Gloom Continues over Euro Debt Problems

April 10, 2012

The Easter break is over, and investors continue to fret about Europe’s debt issues.  The IMF will be releasing a new World Economic Outlook today.

The Spanish-German 10-year sovereign debt yield spread widened to 5-month high.

Post-holiday opening levels of ten-year German bund and British gilt yields show steep drops of five and eight basis points.

Share prices are down 1.1% in France, 0.8% in Britain, and 0.7% in Germany. 

The dollar has climbed 1.0% versus the kiwi, 0.6% against the Aussie dollar, 0.5% relative to the euro, 0.4% versus sterling, and 0.2% against the loonie.  The greenback is unchanged on balance against the yen and yuan and has dipped 0.1% versus the Swiss franc, which remains only fractionally below the Swiss National Bank’s 1.2000 per euro target ceiling.  EUR/JPY touched 105.97, not far from its 200-day average. 

Gold is 0.1% firmer at $1645.80 per ounce.  Oil is 0.5% softer at $101.90 per barrel.

In the Pacific Rim, stocks fell by 1.2% in Hong Kong, 1.4% in Thailand, 0.6% in Australia, and 0.1% in Japan, Indonesia and South Korea, but they rose 1.0% in China, aided as a return to surplus was reported in China’s trade balance.

The Chinese trade position swung from a $31.4 billion deficit in February to an unexpected surplus of $5.4 billion in March.  However, on-year growth in exports of 8.9% and imports of 5.3% were substantially less than seen in February.

The Bank of Japan did not change any policy settings after a two-day meeting.  The overnight rate target of 0-0.1% since October was kept, and the asset purchase plan was not raised further.  There has been speculation such may happen after the next meeting on April 27, but BOJ Governor Shirakawa said no decision regarding that meeting has been made thus far.  The central bank’s economic assessment wasn’t changed either. 

Australian job ads rose only 1.0% last month, worst since December.  But both the business conditions index (+4 after +3) and business confidence (+3 versus +1) increased in March.

Malaysia’s trade surplus widened 20.5% in February.  Industrial production and factory output were 7.5% and 9.1% higher than in February 2011.

Tensions remain high between North and South Korea.

French factory output in February was 3.7% lower than a year before, the biggest on-year decline since late 2009.  Industrial production rose 0.3% on month after a 0.2% uptick in January but was 1.9% lower than a year earlier nonetheless.  The Bank of France gauge of business sentiment printed in March at 95, same as in the prior month.  Such has been 95 or 96 since October.

Germany’s merchandise trade surplus averaged EUR 14.4 billion per month on a seasonally adjusted basis in the first two months of 2012, above the 4Q average level of EUR 13.7 billion.  The two-month current account surplus of EUR 20.6 billion compared to EUR 19.3 billion a year earlier.  Exports rose 1.6% on month and 8.6% on year in February.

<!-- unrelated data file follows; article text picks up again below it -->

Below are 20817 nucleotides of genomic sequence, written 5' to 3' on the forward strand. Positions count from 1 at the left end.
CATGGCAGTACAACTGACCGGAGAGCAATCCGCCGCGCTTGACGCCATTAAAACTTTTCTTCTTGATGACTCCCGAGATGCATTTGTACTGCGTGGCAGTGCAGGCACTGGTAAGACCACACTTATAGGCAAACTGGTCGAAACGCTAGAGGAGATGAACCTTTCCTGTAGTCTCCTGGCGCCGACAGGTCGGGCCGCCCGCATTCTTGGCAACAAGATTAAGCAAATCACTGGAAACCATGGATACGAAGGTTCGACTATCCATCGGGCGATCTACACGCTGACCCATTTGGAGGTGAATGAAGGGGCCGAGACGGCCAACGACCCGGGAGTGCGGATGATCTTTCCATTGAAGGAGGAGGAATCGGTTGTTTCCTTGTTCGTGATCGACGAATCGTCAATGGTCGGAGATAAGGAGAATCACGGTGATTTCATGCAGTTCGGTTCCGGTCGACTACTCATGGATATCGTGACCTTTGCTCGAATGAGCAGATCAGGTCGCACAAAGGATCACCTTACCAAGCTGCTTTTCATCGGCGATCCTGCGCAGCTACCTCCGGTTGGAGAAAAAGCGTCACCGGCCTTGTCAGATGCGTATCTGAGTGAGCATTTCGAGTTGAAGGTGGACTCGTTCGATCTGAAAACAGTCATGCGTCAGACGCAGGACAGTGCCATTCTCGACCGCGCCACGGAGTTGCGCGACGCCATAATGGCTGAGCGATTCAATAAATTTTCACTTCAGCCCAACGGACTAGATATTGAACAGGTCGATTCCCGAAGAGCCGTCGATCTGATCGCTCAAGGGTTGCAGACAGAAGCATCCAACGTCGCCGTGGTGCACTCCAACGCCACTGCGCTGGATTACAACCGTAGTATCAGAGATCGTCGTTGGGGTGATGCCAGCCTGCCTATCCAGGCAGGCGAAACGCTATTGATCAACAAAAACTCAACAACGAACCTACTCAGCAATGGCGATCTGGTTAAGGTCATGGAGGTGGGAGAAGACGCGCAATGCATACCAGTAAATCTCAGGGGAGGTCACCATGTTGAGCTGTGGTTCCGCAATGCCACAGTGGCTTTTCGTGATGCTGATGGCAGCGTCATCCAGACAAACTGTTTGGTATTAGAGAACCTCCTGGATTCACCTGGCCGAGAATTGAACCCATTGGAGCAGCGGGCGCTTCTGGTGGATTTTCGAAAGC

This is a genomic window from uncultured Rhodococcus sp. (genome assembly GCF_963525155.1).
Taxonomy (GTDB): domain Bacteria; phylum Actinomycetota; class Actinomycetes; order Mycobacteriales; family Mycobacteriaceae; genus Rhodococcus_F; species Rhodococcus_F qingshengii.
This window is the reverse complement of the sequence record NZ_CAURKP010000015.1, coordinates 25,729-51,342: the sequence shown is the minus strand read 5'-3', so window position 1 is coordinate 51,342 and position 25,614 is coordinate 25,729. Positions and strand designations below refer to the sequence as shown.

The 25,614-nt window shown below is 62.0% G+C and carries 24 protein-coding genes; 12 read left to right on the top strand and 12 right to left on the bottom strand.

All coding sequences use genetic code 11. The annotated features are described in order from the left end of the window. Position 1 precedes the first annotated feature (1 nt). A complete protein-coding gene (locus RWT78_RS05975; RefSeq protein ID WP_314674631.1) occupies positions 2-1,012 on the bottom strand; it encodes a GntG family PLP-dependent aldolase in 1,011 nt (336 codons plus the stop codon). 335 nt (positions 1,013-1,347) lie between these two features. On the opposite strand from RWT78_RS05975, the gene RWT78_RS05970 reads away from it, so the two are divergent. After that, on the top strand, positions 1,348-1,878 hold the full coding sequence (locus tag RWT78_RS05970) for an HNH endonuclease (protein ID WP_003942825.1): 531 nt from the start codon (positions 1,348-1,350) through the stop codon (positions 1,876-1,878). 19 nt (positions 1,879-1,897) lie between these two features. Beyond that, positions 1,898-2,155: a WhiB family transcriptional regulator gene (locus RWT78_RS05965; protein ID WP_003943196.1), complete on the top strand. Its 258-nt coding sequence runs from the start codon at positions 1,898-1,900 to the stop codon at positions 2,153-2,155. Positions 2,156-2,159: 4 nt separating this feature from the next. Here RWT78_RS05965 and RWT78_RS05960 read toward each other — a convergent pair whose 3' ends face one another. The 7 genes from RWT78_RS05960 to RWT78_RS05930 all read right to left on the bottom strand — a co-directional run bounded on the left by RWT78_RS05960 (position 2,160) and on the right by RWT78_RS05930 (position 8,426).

The Sentix barometer, a gauge of investor sentiment toward the euro area, weakened sharply to minus 14.7 in April from minus 8.2 in March.  Analysts were anticipating considerably less deterioration between the two months.

Dutch industrial production fell 0.7% on month and 3.3% on year in February. Irish industrial output in was 3.3% lower than a year before in February.  Finnish industrial production climbed 2.9% between February 2011 and February 2012.  Sweden reported on-year declines of 7.1% in industrial production and 8.3% in industrial orders for February. 

Czech CPI inflation edged up a tenth percentage point in March to 3.8%, while the jobless rate that month eased to 8.9% from 9.2% in February. Danish CPI inflation ticked down to 2.7% in March from 2.8% in February.  Romanian CPI inflation eased to 2.4% last month from 2.6%. 

Seasonally adjusted unemployment in Switzerland held steady at 3.1%.  Norwegian CPI inflation fell to a 12-month increase of just 0.8% in March, whlle PPI inflation slowed to 6.6% from 7.6% in February. 

The house price balance index reported by Britain’s Royal Institute of Chartered Surveyors printed at minus 10 in March, best since mid-2010 and down from readings of negative 13 in February and minus 16 in January.  The U.K. index of leading economic indicators rose 1.0% in March, but the coincident index was unchanged for a second straight time. 

The U.S. has a busy data release schedule today, including the IBD/TIPP optimism index, the JOLTS index of job openings and firings, the NIFB small business sentiment index, wholesale inventories, and weekly chain store sales.  Federal Reserve regional presidents Fisher, Lockhart and Kocherlakota speak publicly.

Copyright 2012, Larry Greenberg.  All rights reserved.  No secondary distribution without express permission.

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